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Do not try to do it using the decomposition in factors: that would be a non-sense, as you are told that 152=X^3+Y^3 (and not X^3*Y^3). Just do the cube of the first integers: 1^3=1 ------> 2^3=8 ------> 3^3=27 ------> 4^3=84 ------> 5^3=125 ------> when reaching this point, we can see that 125+27=152. Therefore, X=3 and Y=5. And the product of X*Y=15. Solution B.

More:"All I wish someone had told me about GMAT beforehand" There are many things you want to know before doing the GMAT exam (how is exam day, what to expect, how to think, to do's...), and you have them in this blog, in a simple way

Re: The number 152 is equal to the sum of the cubes of two integ [#permalink]
27 Feb 2013, 20:26

2

This post received KUDOS

Expert's post

johnwesley wrote:

The number 152 is equal to the sum of the cubes of two integers. What is the product of those integers?

A) 8 B) 15 C) 21 D) 27 E) 39

Do not try to do it using the decomposition in factors: that would be a non-sense, as you are told that 152=X^3+Y^3 (and not X^3*Y^3). Just do the cube of the first integers: 1^3=1 ------> 2^3=8 ------> 3^3=27 ------> 4^3=84 ------> 5^3=125 ------> when reaching this point, we can see that 125+27=152. Therefore, X=3 and Y=5. And the product of X*Y=15. Solution B.

Actually, decomposition into factors can easily give you the answer here. You should just do the decomposition of the right thing i.e. the options since they represent the product of those integers.

Since the sum of cubes is 152, the numbers cannot be larger than 5 since 6^3 itself is 216.

Re: The number 152 is equal to the sum of the cubes of two integ [#permalink]
27 Feb 2013, 01:06

1

This post received KUDOS

Expert's post

johnwesley wrote:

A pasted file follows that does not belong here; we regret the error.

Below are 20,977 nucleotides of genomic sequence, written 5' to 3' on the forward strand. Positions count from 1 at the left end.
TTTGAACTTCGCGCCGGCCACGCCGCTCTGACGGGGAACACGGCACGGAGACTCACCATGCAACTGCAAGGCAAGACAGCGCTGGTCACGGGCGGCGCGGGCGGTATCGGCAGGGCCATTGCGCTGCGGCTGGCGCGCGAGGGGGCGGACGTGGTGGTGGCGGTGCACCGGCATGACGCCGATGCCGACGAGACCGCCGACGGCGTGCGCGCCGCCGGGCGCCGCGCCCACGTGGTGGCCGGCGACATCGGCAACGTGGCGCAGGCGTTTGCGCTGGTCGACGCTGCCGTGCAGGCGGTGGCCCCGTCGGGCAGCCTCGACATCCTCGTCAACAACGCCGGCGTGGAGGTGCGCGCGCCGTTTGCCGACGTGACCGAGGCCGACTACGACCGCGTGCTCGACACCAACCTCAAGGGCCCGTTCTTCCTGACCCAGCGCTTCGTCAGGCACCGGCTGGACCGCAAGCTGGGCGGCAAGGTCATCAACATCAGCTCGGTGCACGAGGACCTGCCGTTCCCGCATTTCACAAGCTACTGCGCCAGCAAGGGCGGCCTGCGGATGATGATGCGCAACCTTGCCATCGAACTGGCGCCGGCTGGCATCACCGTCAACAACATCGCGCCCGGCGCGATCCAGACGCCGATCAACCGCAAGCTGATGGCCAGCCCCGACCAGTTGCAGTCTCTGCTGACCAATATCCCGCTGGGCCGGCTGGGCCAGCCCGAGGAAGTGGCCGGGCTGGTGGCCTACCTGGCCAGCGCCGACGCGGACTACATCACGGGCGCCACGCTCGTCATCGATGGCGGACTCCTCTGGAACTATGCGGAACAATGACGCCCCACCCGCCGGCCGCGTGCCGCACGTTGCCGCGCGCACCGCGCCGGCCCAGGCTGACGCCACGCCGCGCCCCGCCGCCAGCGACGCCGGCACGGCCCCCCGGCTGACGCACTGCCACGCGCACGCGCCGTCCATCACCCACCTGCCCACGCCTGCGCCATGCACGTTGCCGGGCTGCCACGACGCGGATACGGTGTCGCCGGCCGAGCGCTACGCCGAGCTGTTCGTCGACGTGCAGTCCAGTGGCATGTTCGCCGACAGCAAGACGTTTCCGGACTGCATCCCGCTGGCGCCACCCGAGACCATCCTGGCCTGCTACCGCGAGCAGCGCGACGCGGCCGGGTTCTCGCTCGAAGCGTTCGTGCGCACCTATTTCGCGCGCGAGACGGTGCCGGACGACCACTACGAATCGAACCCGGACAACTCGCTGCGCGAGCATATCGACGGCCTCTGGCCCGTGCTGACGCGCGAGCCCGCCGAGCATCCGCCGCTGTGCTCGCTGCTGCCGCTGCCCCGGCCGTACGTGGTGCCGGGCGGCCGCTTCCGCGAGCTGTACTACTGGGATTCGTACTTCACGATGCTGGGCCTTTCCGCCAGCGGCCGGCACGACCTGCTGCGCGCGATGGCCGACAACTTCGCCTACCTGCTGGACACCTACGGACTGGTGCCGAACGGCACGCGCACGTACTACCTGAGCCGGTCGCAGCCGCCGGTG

The number 152 is equal to the sum of the cubes of two integers. What is the product of those integers?

A) 8 B) 15 C) 21 D) 27 E) 39

Do not try to do it using the decomposition in factors: that would be a non-sense, as you are told that 152=X^3+Y^3 (and not X^3*Y^3). Just do the cube of the first integers: 1^3=1 ------> 2^3=8 ------> 3^3=27 ------> 4^3=84 ------> 5^3=125 ------> when reaching this point, we can see that 125+27=152. Therefore, X=3 and Y=5. And the product of X*Y=15. Solution B.]

Apart from 3 and 4, -4 and 6 also satisfy the given condition: (-4)^3 + 6^3 =152, so the product could also be -4*6 = -24. _________________

More:"All I wish someone had told me about GMAT beforehand" There are many things you want to know before doing the GMAT exam (how is exam day, what to expect, how to think, to do's...), and you have them in this blog, in a simple way

Re: The number 152 is equal to the sum of the cubes of two integ [#permalink]
28 Feb 2013, 13:21

VeritasPrepKarishma wrote:

johnwesley wrote:

The number 152 is equal to the sum of the cubes of two integers. What is the product of those integers?

A) 8 B) 15 C) 21 D) 27 E) 39

Do not try to do it using the decomposition in factors: that would be a non-sense, as you are told that 152=X^3+Y^3 (and not X^3*Y^3). Just do the cube of the first integers: 1^3=1 ------> 2^3=8 ------> 3^3=27 ------> 4^3=84 ------> 5^3=125 ------> when reaching this point, we can see that 125+27=152. Therefore, X=3 and Y=5. And the product of X*Y=15. Solution B.

Actually, decomposition into factors can easily give you the answer here. You should just do the decomposition of the right thing i.e. the options since they represent the product of those integers.

Since the sum of cubes is 152, the numbers cannot be larger than 5 since 6^3 itself is 216.

21, 27, 39 - The factors are too large so ignore

8 - (2, 4) Does not satisfy

15 - (3, 5) Yes. 3^3 + 5^3 = 152 - Answer

You nailed it Karishma, that was exactly my approach. Since 6^3 surpasses 152, I sticked with an answer choice that had a factor of <6. Then with a little math I discarded 8, having 15 alone as my answer choice. _________________

MV "Better to fight for something than live for nothing.” ― George S. Patton Jr

Re: The number 152 is equal to the sum of the cubes of two integ [#permalink]
19 Jul 2014, 04:13

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